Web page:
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Press Release

Leader of Bank Fraud Scheme Sentenced to Over 5 Years in Prison

For Immediate Release
U.S. Attorney's Office, District of Maryland
Used Stolen Credit Card Numbers to Make Fraudulent Purchases and Request Refunds Which Were Deposited into Bank Accounts Set Up by Recruited Individuals

Greenbelt, Maryland – U.S. District Judge George J. Hazel sentenced Leslie Okyere, age 33, of Hyattsville, Maryland today to 66 months in prison followed by five years of supervised release for conspiring to commit bank fraud, using an unauthorized access device and aggravated identity theft. Judge Hazel also ordered Okyere to pay restitution of $1,040,646.14.

The sentence was announced by United States Attorney for the District of Maryland Rod J. Rosenstein; Postal Inspector in Charge Maria L. Kelokates of the U.S. Postal Inspection Service - Washington Division; and John L. Phillips, Assistant Inspector General for Investigations, U.S. Department of the Treasury - Office of Inspector General.

According to his plea agreement and court documents, co-defendant Bertrand Essem recruited college students to open a bank account and obtain a debit card and PIN number associated with that debit card. After the recruits opened the bank accounts, Essem collected the debit cards and PIN numbers and gave them to Okyere.  

Okyere kept the recruited individuals’ bank account information in a portfolio book, along with a handwritten list of telephone numbers for numerous The Home Depot stores located throughout the country, and a handwritten schedule listing the days of the week followed by dollar figures alongside the recruited individuals’ names and their debit card numbers.  At the same time, Okyere obtained individual victims’ stolen credit card information from several sources, including co-defendant Godfred Obeng.

For example, sometime in 2012, Okyere recuited Obeng to fraudulently access the credit card information for cardholders from Obeng’s employer, Capital One Bank.  Okkyere received approximately 538 text messages from Obeng containing stolen account numbers, cardholders’ names and addresses for the cardholders. 

On numerous occasions Okeyere ordered construction materials from The Home Depot stores by phone in amounts ranging from $2,500 to $8,000, using a victim’s stolen credit card number as payment. Within a few days, Okyere called to cancel the order and requested that the refunds be sent to the debit card account numbers and bank accounts in the name of the recruited individuals. From June 2010 to January 2014, a total of approximately 173 refunds from unauthorized credit card purchases at The Home Depot were credited to bank accounts of recruited individuals.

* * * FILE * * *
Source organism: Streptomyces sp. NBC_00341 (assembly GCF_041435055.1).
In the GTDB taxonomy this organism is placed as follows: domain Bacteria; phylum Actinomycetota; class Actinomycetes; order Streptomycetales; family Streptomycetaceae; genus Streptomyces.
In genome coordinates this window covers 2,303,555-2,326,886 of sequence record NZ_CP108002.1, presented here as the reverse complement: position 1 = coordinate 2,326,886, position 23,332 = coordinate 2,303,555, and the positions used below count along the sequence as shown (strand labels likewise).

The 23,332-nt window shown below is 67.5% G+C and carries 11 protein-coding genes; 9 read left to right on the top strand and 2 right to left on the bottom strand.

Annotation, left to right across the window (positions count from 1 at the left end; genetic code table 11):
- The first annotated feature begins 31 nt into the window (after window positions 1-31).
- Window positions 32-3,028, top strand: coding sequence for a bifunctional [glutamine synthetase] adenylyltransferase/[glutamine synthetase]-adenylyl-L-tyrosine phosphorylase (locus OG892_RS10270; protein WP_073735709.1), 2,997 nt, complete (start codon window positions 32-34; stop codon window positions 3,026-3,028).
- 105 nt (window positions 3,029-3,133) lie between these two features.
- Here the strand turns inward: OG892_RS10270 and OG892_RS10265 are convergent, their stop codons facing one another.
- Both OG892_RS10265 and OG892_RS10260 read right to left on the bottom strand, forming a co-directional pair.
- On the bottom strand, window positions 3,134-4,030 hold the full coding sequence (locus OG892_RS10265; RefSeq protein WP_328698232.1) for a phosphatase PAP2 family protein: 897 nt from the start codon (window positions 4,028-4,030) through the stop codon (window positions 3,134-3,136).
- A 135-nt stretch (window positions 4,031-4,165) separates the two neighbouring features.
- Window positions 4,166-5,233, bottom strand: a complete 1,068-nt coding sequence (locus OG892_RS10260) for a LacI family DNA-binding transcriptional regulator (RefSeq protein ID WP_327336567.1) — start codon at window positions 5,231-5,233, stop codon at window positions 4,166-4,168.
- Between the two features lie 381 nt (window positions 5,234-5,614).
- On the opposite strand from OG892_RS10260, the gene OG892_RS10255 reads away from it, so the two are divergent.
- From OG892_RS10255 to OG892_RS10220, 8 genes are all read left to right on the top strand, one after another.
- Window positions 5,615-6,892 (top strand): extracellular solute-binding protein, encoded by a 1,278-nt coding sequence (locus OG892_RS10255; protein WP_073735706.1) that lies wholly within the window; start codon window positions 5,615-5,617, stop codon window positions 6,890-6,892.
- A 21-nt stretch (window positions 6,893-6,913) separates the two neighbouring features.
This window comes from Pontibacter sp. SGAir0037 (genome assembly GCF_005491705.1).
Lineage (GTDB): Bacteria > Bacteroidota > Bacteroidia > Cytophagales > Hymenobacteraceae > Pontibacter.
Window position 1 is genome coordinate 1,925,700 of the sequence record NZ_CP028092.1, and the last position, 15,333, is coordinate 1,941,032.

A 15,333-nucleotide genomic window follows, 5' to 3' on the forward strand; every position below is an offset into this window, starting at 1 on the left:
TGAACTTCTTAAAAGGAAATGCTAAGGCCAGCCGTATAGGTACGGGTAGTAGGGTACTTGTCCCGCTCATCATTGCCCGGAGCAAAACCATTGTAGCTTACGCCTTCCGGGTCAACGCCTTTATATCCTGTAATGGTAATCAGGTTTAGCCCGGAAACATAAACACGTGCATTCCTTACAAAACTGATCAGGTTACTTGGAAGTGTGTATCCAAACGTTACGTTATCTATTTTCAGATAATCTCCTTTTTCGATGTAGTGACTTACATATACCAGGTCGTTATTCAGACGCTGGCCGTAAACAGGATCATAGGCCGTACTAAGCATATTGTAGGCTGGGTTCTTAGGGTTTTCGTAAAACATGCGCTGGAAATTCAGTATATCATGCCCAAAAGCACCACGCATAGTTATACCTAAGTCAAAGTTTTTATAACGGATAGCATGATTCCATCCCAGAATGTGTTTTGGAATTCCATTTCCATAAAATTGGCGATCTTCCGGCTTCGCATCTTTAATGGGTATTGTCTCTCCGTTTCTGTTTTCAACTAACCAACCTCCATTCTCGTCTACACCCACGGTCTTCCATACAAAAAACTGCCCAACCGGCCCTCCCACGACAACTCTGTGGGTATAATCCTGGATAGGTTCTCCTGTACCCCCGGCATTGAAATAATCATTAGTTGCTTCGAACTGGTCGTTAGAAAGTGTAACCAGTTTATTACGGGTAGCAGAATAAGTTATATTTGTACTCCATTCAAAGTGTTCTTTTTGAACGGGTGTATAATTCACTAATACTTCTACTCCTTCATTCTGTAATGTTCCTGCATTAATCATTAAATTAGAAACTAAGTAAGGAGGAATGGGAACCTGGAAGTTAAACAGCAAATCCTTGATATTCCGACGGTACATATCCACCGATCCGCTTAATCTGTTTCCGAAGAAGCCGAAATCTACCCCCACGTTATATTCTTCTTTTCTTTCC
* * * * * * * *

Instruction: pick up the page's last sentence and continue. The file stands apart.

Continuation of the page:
The recruits, including Stanley Nmesirionye and Dosis Feludu, would be required to withdraw the majority of the money from the bank account and give that to Essem or to the person by whom they were recruited.  The recruit could keep a portion, in some cases as much as $300, and a significant portion of the refunded money was given to Okyere.

The court determined at today’s hearing that the total loss attributable to Okyere’s conduct arising from the fraudulent scheme was $1,040,646.14.

Bertrand Awah Essem, age 28, of Beltsville, Maryland; Stanley Nmesirionye, age 25, of Owings Mills, Maryland; Dosis Feludu, age 26, of Salisbury, Maryland; Gideon Turkson age 25, of Burtonsville, Maryland and Godfred Obeng, age 39, of Glen Allen, Virginia, previously pleaded guilty to their participation in the fraud scheme.  Obeng was sentenced on April 14, 2016 to three years in prison and ordered to pay restitution of $338,548.45.  Essem was sentenced on February 5, 2016 to 27 months in prison and ordered to pay restitution of $264,757.29.  Feludu, Nmesirionye and Turkson were each sentenced to a day in prison.  Feludu was ordered to pay restitution of $71,221.82, Nmesirionye to pay $57,255.85 and Turkson to pay $52,953.13.

The Maryland Identity Theft Working Group has been working since 2006 to foster cooperation among local, state, federal, and institutional fraud investigators and to promote effective prosecution of identity theft schemes by both state and federal prosecutors. This case, as well as other cases brought by members of the Working Group, demonstrates the commitment of law enforcement agencies to work with financial institutions and businesses to address identity fraud, identify those who compromise personal identity information, and protect citizens from identity theft.

Today’s announcement is part of the efforts undertaken in connection with the President’s Financial Fraud Enforcement Task Force.  The task force was established to wage an aggressive, coordinated and proactive effort to investigate and prosecute financial crimes.  With more than 20 federal agencies, 94 U.S. attorneys’ offices, and state and local partners, it’s the broadest coalition of law enforcement, investigatory and regulatory agencies ever assembled to combat fraud.  Since its formation, the task force has made great strides in facilitating increased investigation and prosecution of financial crimes; enhancing coordination and cooperation among federal, state and local authorities; addressing discrimination in the lending and financial markets; and conducting outreach to the public, victims, financial institutions and other organizations.  Since fiscal year 2009, the Justice Department has filed over 18,000 financial fraud cases against more than 25,000 defendants.  For more information on the task force, please visit

United States Attorney Rod J. Rosenstein commended the U.S. Postal Inspection Service and U.S. Department of the Treasury – OIG for their work in the investigation.  Mr. Rosenstein thanked Assistant U.S. Attorney Bryan E. Foreman, who prosecuted the case.

Updated June 6, 2016

Financial Fraud
Identity Theft